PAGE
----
Bachelor Star Megan Marx Talks Redoing Her Breast Implants and Coping with Her Neurological Disorder
Megan Marx Instagram
Bachelor Australia star Megan Marx is giving her fans insight on her neurological disorder as well as her upcoming plastic surgery plans.
On Monday, the 33-year-old gave a few health updates on her Instagram Story after posting a Q&A for her followers. One person asked if she had gotten her breast augmentation redone after she originally got the procedure done at 18.
"Not yet," she responded, noting that her doctor was concerned about her suddenly losing weight during a consultation. "He wanted to make sure I was in a good state of mind mentally, and physically in good health before we could make a concrete plan."
Marx added that she was grateful her doctor was "super ethical" and more concerned about "my health and wellbeing than a set of tits."
"I'm only just stabilizing with my weight now. I've put on some healthy kgs & definitely keen to have my implants replaced — possible list, possible fat transplant," she added, vowing to keep her followers posted when she does have the surgery.
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Additionally, one fan asked Marx how she's been coping with being diagnosed with spinocerebellar ataxia.
"It's late onset with SCA6. I'm perfectly healthy & plan to be for a long time. The little niggles in the meantime are just that," she responded. "Anyway, this is how I feel about things today, don't ask me tomorrow😜."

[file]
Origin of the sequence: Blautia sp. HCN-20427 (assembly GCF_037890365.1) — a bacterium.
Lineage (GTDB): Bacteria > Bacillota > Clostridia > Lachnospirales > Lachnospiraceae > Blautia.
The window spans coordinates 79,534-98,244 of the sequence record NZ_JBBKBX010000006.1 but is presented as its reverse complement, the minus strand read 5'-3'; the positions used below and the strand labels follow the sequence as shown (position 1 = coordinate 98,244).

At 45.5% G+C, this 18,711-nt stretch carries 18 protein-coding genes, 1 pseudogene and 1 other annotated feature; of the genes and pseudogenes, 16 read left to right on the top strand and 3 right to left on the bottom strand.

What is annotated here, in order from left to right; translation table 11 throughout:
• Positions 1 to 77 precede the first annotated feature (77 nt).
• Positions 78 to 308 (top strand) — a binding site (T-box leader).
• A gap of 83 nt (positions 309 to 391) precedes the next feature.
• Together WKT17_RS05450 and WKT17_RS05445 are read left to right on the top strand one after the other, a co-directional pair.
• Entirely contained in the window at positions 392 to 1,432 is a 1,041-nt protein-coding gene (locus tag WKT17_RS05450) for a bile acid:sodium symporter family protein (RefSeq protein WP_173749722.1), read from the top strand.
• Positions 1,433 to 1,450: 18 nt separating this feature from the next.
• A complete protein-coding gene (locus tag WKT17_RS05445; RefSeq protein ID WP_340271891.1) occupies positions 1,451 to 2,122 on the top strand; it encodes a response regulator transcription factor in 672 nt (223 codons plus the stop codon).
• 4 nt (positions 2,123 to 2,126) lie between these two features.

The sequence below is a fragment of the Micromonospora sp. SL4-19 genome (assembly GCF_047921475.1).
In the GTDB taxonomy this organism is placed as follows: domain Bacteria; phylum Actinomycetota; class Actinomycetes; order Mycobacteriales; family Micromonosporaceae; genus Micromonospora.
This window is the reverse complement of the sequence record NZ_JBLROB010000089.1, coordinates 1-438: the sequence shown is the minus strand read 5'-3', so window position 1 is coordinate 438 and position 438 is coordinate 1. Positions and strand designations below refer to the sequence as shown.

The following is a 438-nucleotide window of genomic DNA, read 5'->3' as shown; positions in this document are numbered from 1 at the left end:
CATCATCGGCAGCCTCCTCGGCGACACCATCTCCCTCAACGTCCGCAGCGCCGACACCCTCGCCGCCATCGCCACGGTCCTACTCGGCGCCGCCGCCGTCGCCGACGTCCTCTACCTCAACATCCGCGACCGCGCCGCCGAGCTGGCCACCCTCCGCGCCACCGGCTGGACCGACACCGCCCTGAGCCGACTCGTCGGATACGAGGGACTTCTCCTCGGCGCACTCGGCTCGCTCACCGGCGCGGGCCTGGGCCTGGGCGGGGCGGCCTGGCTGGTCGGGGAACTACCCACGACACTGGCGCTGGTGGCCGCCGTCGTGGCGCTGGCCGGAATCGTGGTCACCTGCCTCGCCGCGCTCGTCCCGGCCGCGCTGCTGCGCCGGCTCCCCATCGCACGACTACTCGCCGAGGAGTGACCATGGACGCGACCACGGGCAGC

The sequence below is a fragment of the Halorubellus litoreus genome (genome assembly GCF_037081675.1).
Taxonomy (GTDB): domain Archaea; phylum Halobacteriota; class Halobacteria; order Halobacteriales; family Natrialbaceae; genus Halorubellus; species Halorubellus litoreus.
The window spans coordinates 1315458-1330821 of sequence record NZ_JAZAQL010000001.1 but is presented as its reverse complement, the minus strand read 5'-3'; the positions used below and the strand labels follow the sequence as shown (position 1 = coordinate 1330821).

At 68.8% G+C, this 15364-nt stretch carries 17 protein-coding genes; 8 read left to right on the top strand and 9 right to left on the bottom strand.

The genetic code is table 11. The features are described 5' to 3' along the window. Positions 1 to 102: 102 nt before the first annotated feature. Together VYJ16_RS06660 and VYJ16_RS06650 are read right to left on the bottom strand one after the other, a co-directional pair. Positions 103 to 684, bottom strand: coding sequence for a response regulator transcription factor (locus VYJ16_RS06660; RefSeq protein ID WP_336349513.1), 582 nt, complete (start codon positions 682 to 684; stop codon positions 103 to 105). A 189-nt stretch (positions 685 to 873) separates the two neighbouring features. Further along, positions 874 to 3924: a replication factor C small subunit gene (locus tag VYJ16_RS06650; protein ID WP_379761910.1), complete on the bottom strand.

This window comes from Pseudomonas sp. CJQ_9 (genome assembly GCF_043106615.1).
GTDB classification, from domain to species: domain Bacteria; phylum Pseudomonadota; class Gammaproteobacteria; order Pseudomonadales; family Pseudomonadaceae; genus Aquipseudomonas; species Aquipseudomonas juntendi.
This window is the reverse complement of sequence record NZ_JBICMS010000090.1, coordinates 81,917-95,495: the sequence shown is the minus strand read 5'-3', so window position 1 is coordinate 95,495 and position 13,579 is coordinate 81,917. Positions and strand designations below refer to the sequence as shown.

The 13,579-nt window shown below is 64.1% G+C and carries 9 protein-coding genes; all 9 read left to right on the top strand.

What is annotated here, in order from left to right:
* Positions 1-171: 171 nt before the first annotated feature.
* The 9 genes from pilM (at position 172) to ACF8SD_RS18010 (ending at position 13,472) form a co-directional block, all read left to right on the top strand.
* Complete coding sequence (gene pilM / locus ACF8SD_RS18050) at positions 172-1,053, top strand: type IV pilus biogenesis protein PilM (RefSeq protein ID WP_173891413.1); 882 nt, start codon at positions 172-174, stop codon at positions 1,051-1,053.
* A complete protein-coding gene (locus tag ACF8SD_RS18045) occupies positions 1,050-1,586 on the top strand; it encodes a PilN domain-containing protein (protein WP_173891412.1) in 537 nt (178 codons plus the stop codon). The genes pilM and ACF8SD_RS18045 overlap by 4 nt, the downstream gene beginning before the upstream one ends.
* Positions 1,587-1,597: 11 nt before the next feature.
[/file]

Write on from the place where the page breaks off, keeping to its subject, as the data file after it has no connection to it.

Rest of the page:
The reality star first revealed she was diagnosed with the rare degenerative neurological disease last month on Instagram.
"Spinocerebellar ataxia (SCA6) Months of waiting for gene test results, I met with the neurologist on Friday. S— news. Diagnosis," Marx wrote alongside a selfie. "Some tears while [boyfriend Keith Newman] took over the conversation. F— huh!"
Spinocerebellar ataxia is a group of inherited brain disorders that affects the cerebellum — part of the brain that controls coordination of physical movement — and the spinal cord, according to the Cleveland Clinic. It affects about one to five of every 100,000 people.
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As the condition progresses, it can cause problems with the eyes, hands, speech, legs and mobility. Symptoms typically appear after age 18 and slowly worsen over several years, per the Cleveland Clinic.
There is no cure for spinocerebellar ataxia, however, treatment plans involve minimizing symptoms and improving function.
Following her diagnosis, Marx has remained positive about the physical abilities she still has.
"Feeling grateful for my physical body right now, in its present state, before neurological degeneration attempts to take some of me from me," the The Challenge Australia star said. "All the yays for love making and skinny dipping and hiking and painting and food-ing and bad dancing and awful conversations at bars."
"Actually feeling grateful altogether. Many have worse diagnoses," she ended the post. "Just some processing to do. Lots of living to do."